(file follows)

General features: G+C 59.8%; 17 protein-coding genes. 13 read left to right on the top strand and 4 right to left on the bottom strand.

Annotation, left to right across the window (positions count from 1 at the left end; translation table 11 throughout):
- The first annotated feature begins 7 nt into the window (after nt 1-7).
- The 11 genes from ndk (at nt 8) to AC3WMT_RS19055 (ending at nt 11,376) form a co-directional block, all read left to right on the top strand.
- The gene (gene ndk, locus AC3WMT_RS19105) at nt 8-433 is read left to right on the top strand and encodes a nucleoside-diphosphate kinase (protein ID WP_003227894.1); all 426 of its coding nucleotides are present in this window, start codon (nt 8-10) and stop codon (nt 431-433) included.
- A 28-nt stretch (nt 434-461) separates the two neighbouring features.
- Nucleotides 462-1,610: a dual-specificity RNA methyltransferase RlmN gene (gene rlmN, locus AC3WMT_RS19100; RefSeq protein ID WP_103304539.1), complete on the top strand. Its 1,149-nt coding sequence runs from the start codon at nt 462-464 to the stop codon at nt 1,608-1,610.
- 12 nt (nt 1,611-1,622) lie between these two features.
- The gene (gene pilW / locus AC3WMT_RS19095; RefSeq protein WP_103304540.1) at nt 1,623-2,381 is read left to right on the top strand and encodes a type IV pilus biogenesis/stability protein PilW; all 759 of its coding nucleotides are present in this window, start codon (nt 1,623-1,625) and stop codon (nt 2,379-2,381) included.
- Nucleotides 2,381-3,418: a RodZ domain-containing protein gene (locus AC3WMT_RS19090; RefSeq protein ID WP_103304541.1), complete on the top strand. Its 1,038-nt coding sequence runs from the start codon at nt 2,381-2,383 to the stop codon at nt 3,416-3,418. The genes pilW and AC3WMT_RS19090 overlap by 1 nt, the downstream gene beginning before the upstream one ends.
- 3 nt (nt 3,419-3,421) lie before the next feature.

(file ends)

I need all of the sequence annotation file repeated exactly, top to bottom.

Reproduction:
General features: G+C 59.8%; 17 protein-coding genes. 13 read left to right on the top strand and 4 right to left on the bottom strand.

Annotation, left to right across the window (positions count from 1 at the left end; translation table 11 throughout):
- The first annotated feature begins 7 nt into the window (after nt 1-7).
- The 11 genes from ndk (at nt 8) to AC3WMT_RS19055 (ending at nt 11,376) form a co-directional block, all read left to right on the top strand.
- The gene (gene ndk, locus AC3WMT_RS19105) at nt 8-433 is read left to right on the top strand and encodes a nucleoside-diphosphate kinase (protein ID WP_003227894.1); all 426 of its coding nucleotides are present in this window, start codon (nt 8-10) and stop codon (nt 431-433) included.
- A 28-nt stretch (nt 434-461) separates the two neighbouring features.
- Nucleotides 462-1,610: a dual-specificity RNA methyltransferase RlmN gene (gene rlmN, locus AC3WMT_RS19100; RefSeq protein ID WP_103304539.1), complete on the top strand. Its 1,149-nt coding sequence runs from the start codon at nt 462-464 to the stop codon at nt 1,608-1,610.
- 12 nt (nt 1,611-1,622) lie between these two features.
- The gene (gene pilW / locus AC3WMT_RS19095; RefSeq protein WP_103304540.1) at nt 1,623-2,381 is read left to right on the top strand and encodes a type IV pilus biogenesis/stability protein PilW; all 759 of its coding nucleotides are present in this window, start codon (nt 1,623-1,625) and stop codon (nt 2,379-2,381) included.
- Nucleotides 2,381-3,418: a RodZ domain-containing protein gene (locus AC3WMT_RS19090; RefSeq protein ID WP_103304541.1), complete on the top strand. Its 1,038-nt coding sequence runs from the start codon at nt 2,381-2,383 to the stop codon at nt 3,416-3,418. The genes pilW and AC3WMT_RS19090 overlap by 1 nt, the downstream gene beginning before the upstream one ends.
- 3 nt (nt 3,419-3,421) lie before the next feature.